Kanasco contends that § 381(e) (1) does not require that the drugs be manufactured for a specific foreign purchaser, or that the drugs comply with "the laws of" a particular country. The company asserts that Capanos' affidavit, which stated that he could find a foreign purchaser, and that the drugs met the requirements of unnamed and unspecified "foreign countries," satisfies the first two prongs of § 381(e) (1).

"Under the most basic canon of statutory construction, we begin interpreting a statute by examining the literal and plain language of the statute." Carbon Fuel Co. v. USX Corp., 100 F.3d 1124, 1133 (4th Cir. 1996). Sections 381(e) (1) (A) and (B) require that in order to be deemed not adultered, drugs meet "the specifications of the foreign purchaser," and that drugs not be "in conflict with the laws of the country to which" they are "intended for export." 21 U.S.C.A. § 381(e) (1) (A)-(B) (emphasis added). By using the definite article "the," Congress signaled that § 381(e) (1) requires proof that a drug accords with both the specifications of a specific foreign purchaser and the laws of a specific foreign country. See Gates & Fox Co. v. OSHRC, 790 F.2d 154, 156 (D.C. Cir. 1986) (interpreting "the haulage equipment" in a regulation and noting that use of "the definite article suggest [s] that some specific haulage equipment is referred to, rather than merely haulage equipment in general"); Voluntary Hosps. of America, Inc. v. National Union Fire Ins., 859 F. Supp. 260, 262 (N.D. Tex. 1993) (stating that " [o]bviously, the term 'the Insured' " in an insurance contract "refers to a specific insured") (emphasis in original), aff'd, 24 F.3d 239 (5th Cir. 1994).

The plain language of § 381(e) (1) thus requires a particular foreign buyer and country; not a generalized assertion that the drugs can be sold to some buyer and that sale is consistent with the laws of some foreign country. Kanasco maintains that this interpretation of § 381(e) (1) subverts the objective of the export exemption because drugs that could be sold in foreign markets will instead be destroyed. This argument, however, examines the export exemption in a vacuum, ignoring the fact that it is an exception to the Food, Drug, and Cosmetic Act. " [E]xceptions from a general policy which a law embodies should be strictly construed." Spokane & Inland Empire R.R. v. United States, 241 U.S. 344, 350, 36 S. Ct. 668, 670, 60 L. Ed. 1037 (1916); see also Commissioner of Internal Revenue v. Clark, 489 U.S. 726, 739, 109 S. Ct. 1455, 1463, 103 L. Ed. 2d 753 (1989) ("In construing provisions ... in which a general statement of policy is qualified by an exception, we usually read the exception narrowly in order to preserve the primary operation of the provision."); Monahan v. County of Chesterfield, Va., 95 F.3d 1263, 1267 (4th Cir. 1996) (stating that "exceptions" to the Fair Labor Standards Act "are to be narrowly construed against the employer asserting them") (quoting Johnson v. City of Columbia, S.C., 949 F.2d 127, 129-30 (4th Cir. 1991)); Rodriguez v. MEBA Pension Trust, 872 F.2d 69, 72 (4th Cir. 1989) (noting that "exceptions to ERISA's preemption provisions" are "narrowly construed").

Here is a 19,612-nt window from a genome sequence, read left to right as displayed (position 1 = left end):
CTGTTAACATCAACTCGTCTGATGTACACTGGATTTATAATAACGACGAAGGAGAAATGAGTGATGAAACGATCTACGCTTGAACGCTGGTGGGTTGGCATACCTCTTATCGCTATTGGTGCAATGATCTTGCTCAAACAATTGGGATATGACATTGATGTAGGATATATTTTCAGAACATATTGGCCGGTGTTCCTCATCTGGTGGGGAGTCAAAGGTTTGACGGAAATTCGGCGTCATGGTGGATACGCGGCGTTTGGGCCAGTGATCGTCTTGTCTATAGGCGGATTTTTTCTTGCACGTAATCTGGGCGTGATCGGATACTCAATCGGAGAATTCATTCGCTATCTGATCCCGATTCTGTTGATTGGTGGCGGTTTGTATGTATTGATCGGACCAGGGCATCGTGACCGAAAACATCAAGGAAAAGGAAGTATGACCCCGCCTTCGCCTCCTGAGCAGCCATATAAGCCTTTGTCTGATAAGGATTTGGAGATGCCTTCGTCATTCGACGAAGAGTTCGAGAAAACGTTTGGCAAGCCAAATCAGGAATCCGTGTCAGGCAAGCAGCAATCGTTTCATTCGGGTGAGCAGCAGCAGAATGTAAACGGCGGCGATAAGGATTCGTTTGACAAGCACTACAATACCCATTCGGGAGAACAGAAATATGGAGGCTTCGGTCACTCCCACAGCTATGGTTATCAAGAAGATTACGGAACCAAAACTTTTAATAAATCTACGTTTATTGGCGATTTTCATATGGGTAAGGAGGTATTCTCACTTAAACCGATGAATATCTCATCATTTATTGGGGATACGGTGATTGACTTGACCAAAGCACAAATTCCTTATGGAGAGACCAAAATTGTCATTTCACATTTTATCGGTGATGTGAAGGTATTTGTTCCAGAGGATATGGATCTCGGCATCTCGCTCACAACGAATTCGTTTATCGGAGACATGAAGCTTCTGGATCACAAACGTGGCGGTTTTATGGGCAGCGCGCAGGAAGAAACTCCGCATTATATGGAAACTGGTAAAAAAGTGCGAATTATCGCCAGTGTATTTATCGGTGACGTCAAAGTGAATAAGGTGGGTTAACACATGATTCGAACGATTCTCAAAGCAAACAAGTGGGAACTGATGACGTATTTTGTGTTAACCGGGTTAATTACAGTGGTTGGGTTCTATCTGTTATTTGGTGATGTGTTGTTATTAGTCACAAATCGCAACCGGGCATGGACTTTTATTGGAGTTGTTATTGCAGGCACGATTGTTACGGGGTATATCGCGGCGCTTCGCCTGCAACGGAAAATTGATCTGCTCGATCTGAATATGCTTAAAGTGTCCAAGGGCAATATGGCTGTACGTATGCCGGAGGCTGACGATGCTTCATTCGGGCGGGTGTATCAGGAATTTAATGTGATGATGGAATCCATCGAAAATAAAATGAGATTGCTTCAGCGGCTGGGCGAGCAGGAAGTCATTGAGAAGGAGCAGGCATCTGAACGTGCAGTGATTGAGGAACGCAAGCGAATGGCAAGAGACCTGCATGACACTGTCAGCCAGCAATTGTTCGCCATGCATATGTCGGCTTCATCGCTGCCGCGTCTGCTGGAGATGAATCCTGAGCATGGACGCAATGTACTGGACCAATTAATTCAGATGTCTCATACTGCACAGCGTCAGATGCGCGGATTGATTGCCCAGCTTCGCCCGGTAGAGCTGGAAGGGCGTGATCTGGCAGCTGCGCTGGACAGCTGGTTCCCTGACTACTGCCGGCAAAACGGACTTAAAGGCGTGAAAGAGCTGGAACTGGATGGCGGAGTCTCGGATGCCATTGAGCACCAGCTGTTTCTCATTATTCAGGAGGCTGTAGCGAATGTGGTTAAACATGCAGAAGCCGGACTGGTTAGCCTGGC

Moreover, it is particularly appropriate to construe the export exemption narrowly, because a broad interpretation could seriously damage the "overriding purpose" of the Food, Drug, and Cosmetic Act, "to protect the public health." United States v. Bacto-Unidisk, 394 U.S. 784, 798, 89 S. Ct. 1410, 1417, 22 L. Ed. 2d 726 (1969); see also United States v. Dotterweich, 320 U.S. 277, 280, 64 S. Ct. 134, 135, 88 L. Ed. 48 (1943) ("The purposes of this legislation thus touch phases of the lives and health of people which, in the circumstances of modern industrialism, are largely beyond self-protection. Regard for these purposes should infuse construction of the legislation...."). Kanasco's expansive interpretation would undermine this purpose by crippling the effectiveness of enforcement actions against violators. Drug manufacturers could ignore the statutory quality requirements and produce adulterated drugs for sale in the United States, secure in the knowledge that if caught they could claim the export exemption and subsequently find a foreign buyer for the drugs. Manufacturers could thus produce adulterated drugs with little fear of any effective sanction.

Facing a similar argument in a case involving adulterated food, the Second Circuit reached an interpretation of the export exemption identical to ours:

The practical aspects of the situation would seem to support this construction, for there is nowhere disclosed an intention that a violator of the Act may avoid the consequences of his wrong by then exporting the outlawed goods to some foreign country which will receive them. However laudatory may be the purpose to conserve the food supply (perhaps even of a condiment or relish such as catsup), an attempt to rewrite the Act along these lines seems likely to have the effect of nullifying its chief purposes.

United States v. Kent Food Corp., 168 F.2d 632, 634 (2d Cir. 1948).

In sum, Kanasco's interpretation of the export exemption is contrary to the plain language of § 381(e) (1), and would create an unwarranted escape hatch for violators of the Act. The district court properly rejected that interpretation.2 



After the appeal was noted, United States marshals destroyed the drugs. However, the case is not moot:

Simply because the government destroys or otherwise disposes of property sought by the movant, the motion for its return is not thereby rendered moot. See [Mora v. United States, 955 F.2d 156, 159 (2d Cir. 1992) ] (collecting cases). When a court possessing equitable powers has jurisdiction over a complaint that seeks equitable relief, it has authority to award whatever damages are incident to the complaint. Id.

Soviero v. United States, 967 F.2d 791, 793 (2d Cir. 1992).


In light of our holding, we need not reach the district court's rulings as to § 381(e) (1) (C) and (D)